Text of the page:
On its latest tour, quirk-rock band Primus is covering Rush’s entire A Farewell to Kings album

Bassist and frontman Les Claypool talks about his love for the Canadian power trio and his own band's upcoming San Antonio show.

click to enlarge Primus, like Rush, is a power trio. - Courtesy Photo / Primus
Courtesy Photo / Primus
Primus, like Rush, is a power trio.
It’s an admirable goal in music to be true to yourself, and Primus has consistently done that over a nearly four-decade run. The band’s sound is difficult to characterize but easy to recognize.

Formed in the San Francisco area in the mid-’80s, Primus coalesced around oddball bassist and frontman Les Claypool to deliver a heady mix of funk, metal and prog. As a result of its varied influences, the trio’s hard-to-pigeonhole sound has allowed it to straddle multiple scenes and genres.

That includes not just the alt-rock scene — Primus grabbed the headlining spot on Lollapalooza 1993 — but also prog and metal tours. The band has opened for anyone from Anthrax to Tool to Public Enemy. Claypool has also collaborated with members of the jamband scene, most notably Phish’s Trey Anastasio, with whom he formed the supergroup Oysterhead.

Each member of Primus brings his own set of musical influences to the party, and they don’t overlap much, save one band: Rush. So, it makes sense that the group — which toured with the Canadian power trio in the early ’90s — is currently performing A Farewell to Kings in its entirety. The A Tribute to Kings tour includes not just Rush’s classic 1977 album in its entirety but also a full set of Primus originals. It stops at San Antonio’s Majestic Theatre on Saturday, April 16 with Battles in the opening slot.

We caught up with Les Claypool on Zoom to talk about the tour, Primus’ history and his love of all things Rush.

Primus played San Antonio in 1991, opening for Rush on the Roll the Bones tour. Do you have any memories of the San Antonio gig or memories of the tour that you’d like to share?

Well, there are many memories of the Roll the Bones tour. I am one of those guys that’s afflicted with I-don’t-remember-anything-about-specific-venues-or-places. Whereas [Primus guitarist] Larry LaLonde could tell you what was on the deli tray and where we went to lunch that afternoon. He remembers every little detail. I do not. Tours tend to be a big blur to me. That being said, here we were young whippersnappers that were meeting our high school heroes, and befriending them, and going out and playing with them. It was a pretty spectacular time of our lives. My first concert ever was Rush Hemispheres, and I was 14. I drank three warm Lowenbraus and threw up in the parking lot of the Cow Palace. Bought a bootleg ticket for too much money even though the show wasn’t sold out, but I was too dumb to know. I remember years later I had that T-shirt from high school, from that show. I wore it to one of the gigs. I’m wearing it down the hall and I’m showing Alex [Lifeson, Rush’s guitarist]. He looks at me and he goes, “it’s a bootleg!”

What’s the hardest song from Farewell To Kings to pull off live?

It’s hard to say, because it’s Rush — it’s all hard. One of the hardest ones is “Madrigal,” because it’s not very Rush-like. You have to kind of switch gears. It’s this pretty little song. I have the big book they put out a couple of years ago with all the tours and setlists. There’s no “Madrigal” on any of the setlists. So, I asked [Rush bassist] Geddy [Lee], “Did you guys ever play that song?” and he goes “I don’t think we ever did.” So, I don’t think they ever played that song live. That being said, the toughest one — purely from an athletic standpoint, and logistics — is “Xanadu.” I have to wear that giant-ass double-neck. And I have to go between that and keyboards and guitar. It’s a juggler. The thing about all these songs is even though it was a lot of work prepping for it, more rehearsal than Primus has ever done ever, in the history of our band, it was a great bonding thing for us, because we haven’t done that since we were kids. It was “let’s write some songs, record ‘em, learn ‘em, let’s go on tour.” Whereas this, we had to get together a lot. And hang out a lot. And play a lot, not just jam and go get some steaks and wine. So, it was a great bonding thing. And we’re gonna do it again next week because we haven’t played it since last tour, so we gotta get together and knock the tarnish off. So, I don’t know which is harder, but it’s actually been a great thing for us.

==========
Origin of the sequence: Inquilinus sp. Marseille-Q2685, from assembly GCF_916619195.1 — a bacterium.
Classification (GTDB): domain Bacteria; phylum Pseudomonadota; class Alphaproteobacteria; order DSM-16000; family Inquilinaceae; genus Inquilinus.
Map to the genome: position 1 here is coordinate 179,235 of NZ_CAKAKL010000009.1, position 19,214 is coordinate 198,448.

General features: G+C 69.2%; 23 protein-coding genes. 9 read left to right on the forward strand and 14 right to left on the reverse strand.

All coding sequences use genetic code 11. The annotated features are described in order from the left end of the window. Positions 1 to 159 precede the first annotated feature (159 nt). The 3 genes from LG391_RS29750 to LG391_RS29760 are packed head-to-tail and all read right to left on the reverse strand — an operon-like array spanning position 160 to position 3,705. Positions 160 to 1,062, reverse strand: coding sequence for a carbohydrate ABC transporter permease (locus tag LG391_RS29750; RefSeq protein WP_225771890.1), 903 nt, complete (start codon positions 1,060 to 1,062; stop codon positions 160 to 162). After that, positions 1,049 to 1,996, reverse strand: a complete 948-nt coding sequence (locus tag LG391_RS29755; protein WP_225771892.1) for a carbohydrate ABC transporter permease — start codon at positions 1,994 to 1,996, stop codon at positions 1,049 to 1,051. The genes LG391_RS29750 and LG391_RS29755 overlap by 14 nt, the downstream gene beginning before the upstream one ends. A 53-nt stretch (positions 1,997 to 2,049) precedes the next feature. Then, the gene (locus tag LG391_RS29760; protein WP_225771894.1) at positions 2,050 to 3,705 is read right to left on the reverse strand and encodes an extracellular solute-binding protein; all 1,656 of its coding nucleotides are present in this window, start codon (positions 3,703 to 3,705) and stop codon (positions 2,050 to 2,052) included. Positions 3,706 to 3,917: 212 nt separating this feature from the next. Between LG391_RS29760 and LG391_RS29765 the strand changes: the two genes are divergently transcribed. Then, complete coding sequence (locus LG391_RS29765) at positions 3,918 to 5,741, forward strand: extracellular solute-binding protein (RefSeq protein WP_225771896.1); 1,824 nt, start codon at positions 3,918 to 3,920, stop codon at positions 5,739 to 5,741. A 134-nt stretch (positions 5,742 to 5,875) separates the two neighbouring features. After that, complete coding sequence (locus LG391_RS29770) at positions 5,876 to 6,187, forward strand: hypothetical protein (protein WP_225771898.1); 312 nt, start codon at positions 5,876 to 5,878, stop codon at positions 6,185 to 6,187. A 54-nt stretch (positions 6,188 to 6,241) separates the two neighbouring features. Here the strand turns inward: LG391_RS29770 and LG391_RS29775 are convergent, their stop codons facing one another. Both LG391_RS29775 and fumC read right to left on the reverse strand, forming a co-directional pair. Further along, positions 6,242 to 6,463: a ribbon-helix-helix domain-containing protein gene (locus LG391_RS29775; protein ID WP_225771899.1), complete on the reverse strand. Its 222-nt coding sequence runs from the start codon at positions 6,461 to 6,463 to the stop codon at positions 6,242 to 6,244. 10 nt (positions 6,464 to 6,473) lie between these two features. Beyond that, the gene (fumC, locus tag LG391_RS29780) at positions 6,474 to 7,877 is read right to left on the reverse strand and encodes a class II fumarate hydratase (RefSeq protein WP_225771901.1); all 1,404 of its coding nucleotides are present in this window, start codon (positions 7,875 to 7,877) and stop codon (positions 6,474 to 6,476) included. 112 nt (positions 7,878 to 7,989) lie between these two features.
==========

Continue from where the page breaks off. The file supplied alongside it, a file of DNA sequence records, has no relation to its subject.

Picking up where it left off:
The non-Rush part of the setlist varies from night to night. What goes into choosing the Primus songs you’re gonna play? Or maybe you’ll throw in an Oysterhead song? A little of “Polka Dot Rose.”

I think that’s something I snuck in [as a tease]. The guys didn’t realize. They won’t go for me putting in no Oysterhead songs (laughs). It’s not their band. What the hell? They don’t want to do that. They’re gonna be like, “What? Are we gonna play some Laundry tunes?” But it’s been like that for years. However we’re feeling. It depends on the vibe of the day. What the weather’s like. What the crowd’s like. Is it an indoor gig? Is it an outdoor gig? How hungover we are. It’s sorta just every day. That dictates the vibe. I think it’s just a natural reflection of being a human. If you’re going into a room full of people, what kind of conversation you’re gonna have depends on the mood of the day.

click to enlarge Members of Primus and Rush mug for the camera on the tour they did together in 1991. - Facebook / Primus
Facebook / Primus
Members of Primus and Rush mug for the camera on the tour they did together in 1991.
If you guys — in some bizarro alternate universe — were contractually obligated to do a second Rush tour and you had to choose an album post-Moving Pictures, what would you do?

Well, first of all, we are living in an alternate reality. I don’t know if you’re watching the fucking news. Somebody has scripted this shit the past three years. It was written by Ray Bradbury or something. But I would pick Signals. It was kind of the last Rush record for me before I went off and discovered the rest of the world of music. Because I was such a devoted Rush fan that they absorbed my listening time quite a bit. But after that I got into Public Image Ltd. and old Peter Gabriel and Fred Frith and a lot of the old-school funk and soul. That was all from blossoming out of that era. Signals may have been the last Rush concert I paid for. I saw a lot of Roll the Bones shows.